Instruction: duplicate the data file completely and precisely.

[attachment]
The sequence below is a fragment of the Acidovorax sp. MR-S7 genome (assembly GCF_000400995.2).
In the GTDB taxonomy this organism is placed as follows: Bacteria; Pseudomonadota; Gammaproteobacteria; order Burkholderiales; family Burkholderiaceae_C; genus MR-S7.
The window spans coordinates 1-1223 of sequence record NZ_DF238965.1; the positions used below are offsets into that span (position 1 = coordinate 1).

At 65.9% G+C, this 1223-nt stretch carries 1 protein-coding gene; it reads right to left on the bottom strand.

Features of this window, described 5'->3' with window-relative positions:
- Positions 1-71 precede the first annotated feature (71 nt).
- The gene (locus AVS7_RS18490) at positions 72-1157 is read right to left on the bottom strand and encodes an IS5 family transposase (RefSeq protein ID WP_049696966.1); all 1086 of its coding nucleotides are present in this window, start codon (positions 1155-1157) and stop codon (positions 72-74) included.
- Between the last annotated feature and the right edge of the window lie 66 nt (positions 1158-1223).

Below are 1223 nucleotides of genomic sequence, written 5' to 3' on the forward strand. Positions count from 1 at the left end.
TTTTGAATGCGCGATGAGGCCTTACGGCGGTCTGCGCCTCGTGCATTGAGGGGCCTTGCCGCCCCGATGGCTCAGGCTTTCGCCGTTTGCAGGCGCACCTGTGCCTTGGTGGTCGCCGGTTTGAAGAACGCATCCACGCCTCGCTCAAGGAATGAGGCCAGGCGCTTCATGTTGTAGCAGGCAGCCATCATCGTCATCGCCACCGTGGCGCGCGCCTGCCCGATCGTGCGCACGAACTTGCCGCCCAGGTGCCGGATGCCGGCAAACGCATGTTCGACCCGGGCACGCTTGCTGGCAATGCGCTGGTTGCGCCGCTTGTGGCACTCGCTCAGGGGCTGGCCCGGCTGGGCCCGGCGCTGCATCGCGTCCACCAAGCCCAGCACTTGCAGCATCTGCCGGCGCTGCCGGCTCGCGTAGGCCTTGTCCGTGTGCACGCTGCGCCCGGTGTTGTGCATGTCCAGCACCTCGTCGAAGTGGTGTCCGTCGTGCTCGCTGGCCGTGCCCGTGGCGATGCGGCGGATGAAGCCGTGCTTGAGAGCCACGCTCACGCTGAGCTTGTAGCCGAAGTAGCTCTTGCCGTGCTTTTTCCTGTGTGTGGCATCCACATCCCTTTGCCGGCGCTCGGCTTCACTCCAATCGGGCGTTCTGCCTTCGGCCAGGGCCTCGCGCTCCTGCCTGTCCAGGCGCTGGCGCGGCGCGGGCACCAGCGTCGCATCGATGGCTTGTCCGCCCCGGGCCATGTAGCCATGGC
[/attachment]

The sequence below is a fragment of the Acidovorax sp. MR-S7 genome (assembly GCF_000400995.2).
In the GTDB taxonomy this organism is placed as follows: Bacteria; Pseudomonadota; Gammaproteobacteria; order Burkholderiales; family Burkholderiaceae_C; genus MR-S7.
The window spans coordinates 1-1223 of sequence record NZ_DF238965.1; the positions used below are offsets into that span (position 1 = coordinate 1).

At 65.9% G+C, this 1223-nt stretch carries 1 protein-coding gene; it reads right to left on the bottom strand.

Features of this window, described 5'->3' with window-relative positions:
- Positions 1-71 precede the first annotated feature (71 nt).
- The gene (locus AVS7_RS18490) at positions 72-1157 is read right to left on the bottom strand and encodes an IS5 family transposase (RefSeq protein ID WP_049696966.1); all 1086 of its coding nucleotides are present in this window, start codon (positions 1155-1157) and stop codon (positions 72-74) included.
- Between the last annotated feature and the right edge of the window lie 66 nt (positions 1158-1223).

Below are 1223 nucleotides of genomic sequence, written 5' to 3' on the forward strand. Positions count from 1 at the left end.
TTTTGAATGCGCGATGAGGCCTTACGGCGGTCTGCGCCTCGTGCATTGAGGGGCCTTGCCGCCCCGATGGCTCAGGCTTTCGCCGTTTGCAGGCGCACCTGTGCCTTGGTGGTCGCCGGTTTGAAGAACGCATCCACGCCTCGCTCAAGGAATGAGGCCAGGCGCTTCATGTTGTAGCAGGCAGCCATCATCGTCATCGCCACCGTGGCGCGCGCCTGCCCGATCGTGCGCACGAACTTGCCGCCCAGGTGCCGGATGCCGGCAAACGCATGTTCGACCCGGGCACGCTTGCTGGCAATGCGCTGGTTGCGCCGCTTGTGGCACTCGCTCAGGGGCTGGCCCGGCTGGGCCCGGCGCTGCATCGCGTCCACCAAGCCCAGCACTTGCAGCATCTGCCGGCGCTGCCGGCTCGCGTAGGCCTTGTCCGTGTGCACGCTGCGCCCGGTGTTGTGCATGTCCAGCACCTCGTCGAAGTGGTGTCCGTCGTGCTCGCTGGCCGTGCCCGTGGCGATGCGGCGGATGAAGCCGTGCTTGAGAGCCACGCTCACGCTGAGCTTGTAGCCGAAGTAGCTCTTGCCGTGCTTTTTCCTGTGTGTGGCATCCACATCCCTTTGCCGGCGCTCGGCTTCACTCCAATCGGGCGTTCTGCCTTCGGCCAGGGCCTCGCGCTCCTGCCTGTCCAGGCGCTGGCGCGGCGCGGGCACCAGCGTCGCATCGATGGCTTGTCCGCCCCGGGCCATGTAGCCATGGC